APD plans to move 95 officers from specialized units to patrol amid budget cuts

To accommodate budget cuts made by the Austin City Council and Mayor Steve Adler, the Austin Police Department plans to move 95 officers from specialized units to patrol, according to an internal department document given to FOX 7 Austin. 

“This is not meant to imply that your work was not important to our community. We’re just in a position where we’re having to make tough positions.” Austin Police Chief Brian Manley told officers in an unlisted Youtube video shared with the department Thursday. 

Earlier this month, council voted to cut up to $150 million from the department, about 34 percent of its budget. More than $20 million -- previously dedicated to overtime and cadet classes was cut immediately. 

In the Youtube video, Manley explained that the budget “included reduction of 150 positions to the Austin Police Department along with significant reductions to our overtime budget -- and although we’re fortunate that those positions being cut are currently vacant, they will still be greatly impactful to our organization.” 

Manley said with the reductions to the department's overtime budget, they will be unable to use backfill overtime in 2021. Saying, “that necessitated the need to actually move officers back into patrol.” 

Under the department's current plan a unit in charge of patrolling city parks will be dissolved, as will the street gangs unit and an area task force. 

Municipal court and executive security units will be dissolved. Those roles will be filled by private security. 

“We do recognize that behind each of these, again, positions, is an officer who worked hard to get to that position. You were trained specially for that position,” he said. 

SOAR, the Sex Offender Apprehension and Registration unit will lose one of its three officers, leaving the unit with a single two-person team.  

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The single officers assigned to the housing authority and organized crime narcotics conspiracy units will be removed. 

DWI officers will be reduced by 50 percent, as will district representatives who are in charge of building community relationships. 

Career criminals, major crimes, property crimes task force, criminal interdiction, commercial vehicle enforcement units will all be reduced. Crisis intervention will lose one officer, but one detective will be added.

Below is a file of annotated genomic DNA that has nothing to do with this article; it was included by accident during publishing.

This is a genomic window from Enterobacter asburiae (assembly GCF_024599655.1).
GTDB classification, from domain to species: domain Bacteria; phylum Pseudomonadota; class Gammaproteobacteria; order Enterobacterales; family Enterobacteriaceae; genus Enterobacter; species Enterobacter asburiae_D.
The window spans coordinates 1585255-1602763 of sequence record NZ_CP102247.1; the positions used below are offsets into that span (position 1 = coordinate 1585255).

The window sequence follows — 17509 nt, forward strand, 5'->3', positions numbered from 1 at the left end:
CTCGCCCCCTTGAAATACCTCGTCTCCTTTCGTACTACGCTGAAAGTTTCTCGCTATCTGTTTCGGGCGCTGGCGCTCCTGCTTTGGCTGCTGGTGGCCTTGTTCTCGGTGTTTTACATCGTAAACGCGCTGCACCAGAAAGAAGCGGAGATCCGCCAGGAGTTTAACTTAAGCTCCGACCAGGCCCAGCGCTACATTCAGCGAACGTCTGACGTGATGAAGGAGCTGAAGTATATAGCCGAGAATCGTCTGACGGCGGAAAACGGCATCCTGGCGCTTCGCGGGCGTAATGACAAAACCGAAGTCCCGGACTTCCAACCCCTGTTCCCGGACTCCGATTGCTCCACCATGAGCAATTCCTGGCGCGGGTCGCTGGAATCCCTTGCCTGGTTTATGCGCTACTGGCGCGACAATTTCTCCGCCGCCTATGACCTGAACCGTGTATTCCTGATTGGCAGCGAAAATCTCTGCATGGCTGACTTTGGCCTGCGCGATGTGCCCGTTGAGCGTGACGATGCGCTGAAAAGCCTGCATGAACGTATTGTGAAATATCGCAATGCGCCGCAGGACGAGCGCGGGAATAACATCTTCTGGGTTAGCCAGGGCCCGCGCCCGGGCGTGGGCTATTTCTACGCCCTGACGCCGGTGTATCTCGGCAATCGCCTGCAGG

The Metro Tactical Teams will each lose three of their eleven officers, leaving them with teams of eight. 

Manley said officers will be selected for removal based on seniority in their units. 

"When you have less people out enforcing the laws that are on the books and dealing with crime, you're going to have more crime, and crime is going to tick up. It is going to tick up badly. You're going to see more people killed, whether it be homicides or traffic fatalities." said retired Austin Police Department SPO Dennis Farris. 

Friday, Governor Greg Abbott tweeted “It appears to be open season for Gangs, Organized Crime and Drunk Drivers in Austin. Austin’s defund police budget took an ax to these units. Texas won’t take it. If we have to, the state will take over law and order in Austin.” 

Austin City Council Member Kathy Tovo told FOX 7 Austin, “Our community is safe, it will continue to be safe and it will, you know, we are as a council committed to safety for all, and I know our police department is as well. The plan that Chief Manley has drafted is just that, it’s a draft proposal.” 

Tovo said she would be having conversations about “why these changes would be suggested when again no personnel have been reduced.” When asked about retirements, cut cadet classes, and reduced overtime, Tovo pointed to Mayor Steve Adler's budget amendment that she and other council members co-sponsored. She says it could allow a cadet class “or two” to pass. 

Tovo says the final staffing plan will much different than the current plan. Saying the council's goal was to divert appropriate calls to services like EMS and integral care. Services council voted to increase funding for. 

“Our city will be safer and better if we can move forward to rethink public safety in broader terms.” Mayor Steve Adler told FOX 7 Austin.

Like Tovo, Adler stressed that the plan is not finalized.